Monday I walked in and settled myself, it was cold as in New York cold.  That is the kind of cold that seeps through your jacket, that makes your face freeze as you run from subway to office.  We New Yorkers pretty much complain about the weather but the seriously cold and the seriously hot and humid bring out the New York angst that you picture from every bad movie about us that you have ever seen.  

There I was when a young man, glasses, smile plastered on walked in and I thought maybe he was a patient, it was the Pediatric surgical section which saw people in college even, but what struck me the most was his coat,   It was a pink woman's coat.   Now many places this may have raised an eyebrow but in New York hey one more gay guy in a pink coat gets no attention.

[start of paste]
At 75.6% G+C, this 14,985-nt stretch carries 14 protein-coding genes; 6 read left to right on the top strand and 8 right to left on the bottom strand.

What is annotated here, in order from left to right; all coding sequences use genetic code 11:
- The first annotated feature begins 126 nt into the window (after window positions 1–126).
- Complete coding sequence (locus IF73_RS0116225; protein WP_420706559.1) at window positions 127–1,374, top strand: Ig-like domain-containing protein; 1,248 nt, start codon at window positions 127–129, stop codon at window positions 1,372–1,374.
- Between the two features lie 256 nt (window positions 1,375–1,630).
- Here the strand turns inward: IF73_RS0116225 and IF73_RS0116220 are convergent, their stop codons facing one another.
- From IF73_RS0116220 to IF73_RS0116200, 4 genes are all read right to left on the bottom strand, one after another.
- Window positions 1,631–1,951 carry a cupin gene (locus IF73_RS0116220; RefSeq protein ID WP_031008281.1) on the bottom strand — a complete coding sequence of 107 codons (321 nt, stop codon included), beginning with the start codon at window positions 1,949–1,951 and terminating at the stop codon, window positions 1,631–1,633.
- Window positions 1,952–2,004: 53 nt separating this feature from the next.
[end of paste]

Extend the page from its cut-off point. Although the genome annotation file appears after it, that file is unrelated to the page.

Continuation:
He introduced himself - my Omar Shariff not so much maybe his grandson at best  - and with his smile I knew I liked this guy.   He is handsome don't get me wrong.  Though why he stood there in said pink coat was a bit baffling.  I asked him to hang it and I may have made him a little nervous since he could not master hanging it up on the hook.  Maybe a blonde woman, in a new culture was not exactly all he expected.  I was no Lara either.